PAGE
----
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The impact of Trichoderma asperellum soil treatments on Phytophthora megakarya, the causal agent of black pod rot of cacao in Cameroon

Ten Hoopen G.M., Ndoungue M.M., Petchayo Tigang S., Techou Z., Nembot Fomba C.G., Fontem A.D.. 2017. In : Booklet of abstracts of the first International Symposium on Cocoa Research ISCR 2017. Lima : ICCO, p. 305-306. International Symposium on Cocoa Research ¿ ISCR 2017 : Promoting Advances in Research to Enhance the Profitability of Cocoa Farming. 1, 2017-11-13/2017-11-17, Lima (Pérou).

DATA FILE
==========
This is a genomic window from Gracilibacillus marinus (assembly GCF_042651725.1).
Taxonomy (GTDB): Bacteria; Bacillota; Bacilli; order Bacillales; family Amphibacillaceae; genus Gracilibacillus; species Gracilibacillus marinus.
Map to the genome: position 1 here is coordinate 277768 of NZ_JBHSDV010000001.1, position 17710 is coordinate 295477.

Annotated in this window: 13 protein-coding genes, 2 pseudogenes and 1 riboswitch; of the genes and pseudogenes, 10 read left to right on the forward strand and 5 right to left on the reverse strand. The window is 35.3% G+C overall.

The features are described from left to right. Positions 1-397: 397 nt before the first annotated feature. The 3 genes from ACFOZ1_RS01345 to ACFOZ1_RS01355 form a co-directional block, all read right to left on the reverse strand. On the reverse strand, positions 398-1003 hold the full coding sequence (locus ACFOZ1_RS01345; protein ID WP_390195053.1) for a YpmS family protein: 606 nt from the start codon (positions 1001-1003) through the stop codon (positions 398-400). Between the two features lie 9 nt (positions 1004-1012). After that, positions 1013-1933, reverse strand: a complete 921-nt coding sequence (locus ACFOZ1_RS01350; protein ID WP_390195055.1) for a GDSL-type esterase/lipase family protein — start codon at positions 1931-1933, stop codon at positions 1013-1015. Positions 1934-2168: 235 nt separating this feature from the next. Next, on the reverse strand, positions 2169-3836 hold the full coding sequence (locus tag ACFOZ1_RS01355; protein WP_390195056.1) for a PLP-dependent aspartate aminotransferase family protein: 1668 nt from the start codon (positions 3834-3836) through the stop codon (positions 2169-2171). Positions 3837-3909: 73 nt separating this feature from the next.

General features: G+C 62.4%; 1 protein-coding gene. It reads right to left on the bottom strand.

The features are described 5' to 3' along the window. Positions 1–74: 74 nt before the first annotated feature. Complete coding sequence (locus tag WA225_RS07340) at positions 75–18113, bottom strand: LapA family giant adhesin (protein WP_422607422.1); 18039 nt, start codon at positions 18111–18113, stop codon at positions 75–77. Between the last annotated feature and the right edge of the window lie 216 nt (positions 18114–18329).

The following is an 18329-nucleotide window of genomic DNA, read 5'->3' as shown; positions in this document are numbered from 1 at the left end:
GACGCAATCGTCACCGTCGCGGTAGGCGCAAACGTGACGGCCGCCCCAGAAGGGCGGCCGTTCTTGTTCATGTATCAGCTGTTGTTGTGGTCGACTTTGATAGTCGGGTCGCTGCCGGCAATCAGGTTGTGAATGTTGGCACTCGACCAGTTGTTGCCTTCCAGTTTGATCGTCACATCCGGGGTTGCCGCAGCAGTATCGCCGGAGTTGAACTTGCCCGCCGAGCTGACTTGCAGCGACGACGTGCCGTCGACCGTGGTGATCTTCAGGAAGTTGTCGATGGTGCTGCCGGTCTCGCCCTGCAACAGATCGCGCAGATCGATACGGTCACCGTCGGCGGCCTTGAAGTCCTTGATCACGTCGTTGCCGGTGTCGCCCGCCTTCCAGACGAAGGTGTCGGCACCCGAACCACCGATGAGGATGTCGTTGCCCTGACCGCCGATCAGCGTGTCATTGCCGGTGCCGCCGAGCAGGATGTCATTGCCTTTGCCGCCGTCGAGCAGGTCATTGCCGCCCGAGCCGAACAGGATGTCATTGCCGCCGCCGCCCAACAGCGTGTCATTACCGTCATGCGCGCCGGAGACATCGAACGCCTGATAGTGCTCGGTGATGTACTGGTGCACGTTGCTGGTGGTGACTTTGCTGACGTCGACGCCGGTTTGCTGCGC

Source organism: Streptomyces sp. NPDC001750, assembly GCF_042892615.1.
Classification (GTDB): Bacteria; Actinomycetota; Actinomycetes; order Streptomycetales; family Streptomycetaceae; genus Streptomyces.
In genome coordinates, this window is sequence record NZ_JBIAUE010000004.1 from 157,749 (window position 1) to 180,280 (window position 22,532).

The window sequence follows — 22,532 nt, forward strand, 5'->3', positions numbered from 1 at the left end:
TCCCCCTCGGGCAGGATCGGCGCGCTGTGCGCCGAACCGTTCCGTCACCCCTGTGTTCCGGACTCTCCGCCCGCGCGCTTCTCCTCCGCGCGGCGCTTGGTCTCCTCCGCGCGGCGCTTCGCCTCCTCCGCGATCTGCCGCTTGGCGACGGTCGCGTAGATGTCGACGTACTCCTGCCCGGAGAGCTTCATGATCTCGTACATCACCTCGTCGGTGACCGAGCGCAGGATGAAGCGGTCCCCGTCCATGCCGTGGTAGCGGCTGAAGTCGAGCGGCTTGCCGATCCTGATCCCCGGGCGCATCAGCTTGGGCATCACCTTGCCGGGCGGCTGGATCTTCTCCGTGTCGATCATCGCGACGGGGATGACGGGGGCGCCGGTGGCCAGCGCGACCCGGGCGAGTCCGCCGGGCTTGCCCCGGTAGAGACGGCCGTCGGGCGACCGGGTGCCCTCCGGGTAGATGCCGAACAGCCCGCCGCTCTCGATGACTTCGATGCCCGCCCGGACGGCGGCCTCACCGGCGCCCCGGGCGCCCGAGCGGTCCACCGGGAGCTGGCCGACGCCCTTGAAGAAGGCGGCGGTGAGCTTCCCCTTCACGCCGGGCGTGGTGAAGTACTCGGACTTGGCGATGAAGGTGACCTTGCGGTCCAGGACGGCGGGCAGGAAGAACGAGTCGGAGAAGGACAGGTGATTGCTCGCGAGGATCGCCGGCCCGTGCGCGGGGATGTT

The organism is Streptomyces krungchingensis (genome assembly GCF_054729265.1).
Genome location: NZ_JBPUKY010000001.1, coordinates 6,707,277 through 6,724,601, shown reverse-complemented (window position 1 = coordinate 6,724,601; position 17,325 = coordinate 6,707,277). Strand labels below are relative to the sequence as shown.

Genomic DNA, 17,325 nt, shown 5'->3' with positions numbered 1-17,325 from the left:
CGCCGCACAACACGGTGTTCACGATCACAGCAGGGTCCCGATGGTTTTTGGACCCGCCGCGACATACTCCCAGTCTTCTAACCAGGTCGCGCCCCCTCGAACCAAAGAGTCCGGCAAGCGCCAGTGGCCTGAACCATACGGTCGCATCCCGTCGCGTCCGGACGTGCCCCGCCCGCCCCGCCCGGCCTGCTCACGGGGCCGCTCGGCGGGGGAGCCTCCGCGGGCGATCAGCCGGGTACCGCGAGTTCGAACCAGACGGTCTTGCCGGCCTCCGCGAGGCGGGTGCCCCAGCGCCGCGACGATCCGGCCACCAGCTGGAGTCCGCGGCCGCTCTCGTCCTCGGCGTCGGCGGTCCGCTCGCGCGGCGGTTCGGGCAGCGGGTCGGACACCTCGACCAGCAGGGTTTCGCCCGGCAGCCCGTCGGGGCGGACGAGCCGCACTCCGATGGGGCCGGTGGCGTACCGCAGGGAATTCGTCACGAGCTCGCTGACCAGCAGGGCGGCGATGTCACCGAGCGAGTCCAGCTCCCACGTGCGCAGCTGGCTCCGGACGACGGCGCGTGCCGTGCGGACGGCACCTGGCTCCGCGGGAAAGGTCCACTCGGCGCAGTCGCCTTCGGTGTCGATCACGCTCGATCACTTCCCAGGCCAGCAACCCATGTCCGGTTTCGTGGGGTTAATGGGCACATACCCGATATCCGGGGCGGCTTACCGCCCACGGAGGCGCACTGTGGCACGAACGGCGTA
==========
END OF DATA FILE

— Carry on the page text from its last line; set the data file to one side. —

Many Phytophthora species have a soil borne phase in their natural life cycles even though disease expression often occurs on aerial plant parts. In Cameroon, black pod rot of cacao (Theobroma cacao L.), is caused by P. megakarya. Primary inoculum of P. megakarya is located in the soil and with the onset of the rainy season, through rain splash, cacao pods become infected. From there the repeated cycles of pod infection and sporulation are at the origin of losses that can reach up to 80% when no control measures are in place. Thus, if this soil borne inoculum could be eliminated or prevented from reaching cacao pods, losses from black pod could be reduced considerably. In Cameroon, successful biological control of black pod rot has been obtained with the use of Trichoderma asperellum PR11 applications directed at cacao pods. The objective of this project therefore, was to investigate the possibility of using T. asperellum PR11 in soil applications in order to reduce primary inoculum and/or reduce black pod disease incidence due to P. megakarya. The study was undertaken in a farmer's field near Nkolbisson, Centre region of Cameroon. Trichoderma asperellum PR11 was applied on a monthly basis over two consecutive production seasons. A water only and a fungicide, Ridomil Gold 66 WP (6 % metalaxyl-M & 60 % CuO) treatment were used as controls. Weekly data collection consisted of counting all healthy and diseased pods. Soil samples were taken at the onset and end of the experiment to determine primary inoculum levels in the soil. For each treatment, six replicate plots each containing 16 cocoa trees were used. The absolute number of rotten pods and percentage pod rot was lower for T. asperellum treated plots when compared with the water control yet higher than the fungicide control, albeit these differences were not significant. There was however, a significant difference between treatments with regard to disease progression over time. Moreover, T. asperellum treatments were very efficient in reducing the amount of primary inoculum in the soil, even more so than the fungicide treatment. Given that T. asperellum applications directed at cacao pods have shown efficiency in controlling black pod rot, the use of soil applications of T. asperellum, which slows disease progression and reduces soil inoculum, should therefore lead to additive effects when both control strategies are employed simultaneously.

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